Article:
My alma mater, West Virginia University, has been in the news enough for a bunch of bad stuff lately. Yesterday, for example, news broke that the freshmen who died in November following a night of drinking at a frat house had a blood-alcohol content that was six times the legal limit.
Before that, several members of another WVU frat were arrested following a boisterous victory run through town. Then the university suspended all Greek activity (later reinstating some of it).
But alas, there is good news out of the Morgantown university – and I want to share it with you.
I took a gander at the WVU police website, and was pleasantly surprised by the crime statistics posted from 2014 – and how different they were as compared to 2013.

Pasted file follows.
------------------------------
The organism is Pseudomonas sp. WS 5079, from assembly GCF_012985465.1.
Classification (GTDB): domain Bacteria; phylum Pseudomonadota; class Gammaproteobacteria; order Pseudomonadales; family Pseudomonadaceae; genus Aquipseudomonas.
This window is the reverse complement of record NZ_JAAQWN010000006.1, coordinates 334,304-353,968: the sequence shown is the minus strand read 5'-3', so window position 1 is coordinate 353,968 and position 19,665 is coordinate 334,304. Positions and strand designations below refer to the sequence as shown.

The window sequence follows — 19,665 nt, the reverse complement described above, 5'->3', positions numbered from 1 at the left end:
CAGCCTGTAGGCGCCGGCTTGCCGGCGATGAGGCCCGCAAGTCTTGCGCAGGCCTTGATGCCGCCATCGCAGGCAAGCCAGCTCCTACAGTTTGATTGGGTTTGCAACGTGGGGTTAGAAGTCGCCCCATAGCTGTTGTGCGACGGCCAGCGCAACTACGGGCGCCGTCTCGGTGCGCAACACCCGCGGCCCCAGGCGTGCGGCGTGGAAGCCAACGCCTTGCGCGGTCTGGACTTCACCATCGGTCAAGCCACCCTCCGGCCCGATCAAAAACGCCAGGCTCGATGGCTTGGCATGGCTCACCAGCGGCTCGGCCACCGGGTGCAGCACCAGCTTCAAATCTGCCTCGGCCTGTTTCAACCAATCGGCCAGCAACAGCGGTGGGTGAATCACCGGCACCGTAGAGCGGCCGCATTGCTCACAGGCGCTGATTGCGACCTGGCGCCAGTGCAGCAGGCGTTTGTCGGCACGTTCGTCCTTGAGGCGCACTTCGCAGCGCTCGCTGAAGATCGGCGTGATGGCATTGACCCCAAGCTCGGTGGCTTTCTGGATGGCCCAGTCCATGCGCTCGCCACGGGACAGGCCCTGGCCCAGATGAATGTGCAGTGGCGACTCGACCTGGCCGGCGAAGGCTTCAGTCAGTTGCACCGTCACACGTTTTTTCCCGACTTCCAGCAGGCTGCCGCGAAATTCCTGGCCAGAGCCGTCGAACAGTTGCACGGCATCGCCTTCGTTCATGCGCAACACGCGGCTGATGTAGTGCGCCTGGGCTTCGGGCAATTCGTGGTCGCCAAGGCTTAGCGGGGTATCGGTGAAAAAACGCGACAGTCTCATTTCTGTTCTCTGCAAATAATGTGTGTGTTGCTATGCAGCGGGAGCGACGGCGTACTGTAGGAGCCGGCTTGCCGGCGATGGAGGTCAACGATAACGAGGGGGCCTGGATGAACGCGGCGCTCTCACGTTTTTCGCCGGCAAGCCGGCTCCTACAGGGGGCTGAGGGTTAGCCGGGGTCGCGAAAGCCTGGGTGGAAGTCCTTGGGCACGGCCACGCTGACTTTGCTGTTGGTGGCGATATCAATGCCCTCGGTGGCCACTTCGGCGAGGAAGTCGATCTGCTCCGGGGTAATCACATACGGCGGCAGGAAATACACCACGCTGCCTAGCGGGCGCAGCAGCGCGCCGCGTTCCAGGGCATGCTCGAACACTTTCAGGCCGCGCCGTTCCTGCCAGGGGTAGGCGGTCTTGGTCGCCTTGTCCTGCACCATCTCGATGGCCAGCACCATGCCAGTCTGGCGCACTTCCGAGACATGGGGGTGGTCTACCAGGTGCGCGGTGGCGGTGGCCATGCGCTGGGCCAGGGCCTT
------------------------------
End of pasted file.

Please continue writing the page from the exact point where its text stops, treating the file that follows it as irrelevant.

Many of the so-called college crimes – offenses such as disorderly conduct, underage drinking and public drunkenness, saw a drastic drop off in 2014.
How much of a drop off? In 2013, 43 citations were issued for disorderly conduct. In 2014, there were only 24. In 2013, there were 812 liquor law violations, but only 461 this past year. The number of public intoxication citations also sharply declined – from 252 in 2013 to 92 this past year. Even the number of DUIs went down slightly, from 79 violations in 2013 to 73 in 2014.
There was no commentary on the website about why the number of violations for those particular offenses dropped.
A cynic might say, “Well, I’m sure that having no Greek activity at WVU for the last month of the year – and at the end of a semester – probably contributed to those statistics.”
But I’d like to think (both as an alum and a Morgantown criminal defense lawyer who does a ton of DUI defense) that the decrease in those statistics has more to do with more effective outreach efforts and an administration and student body that wants to help change the culture of alcohol abuse on campus.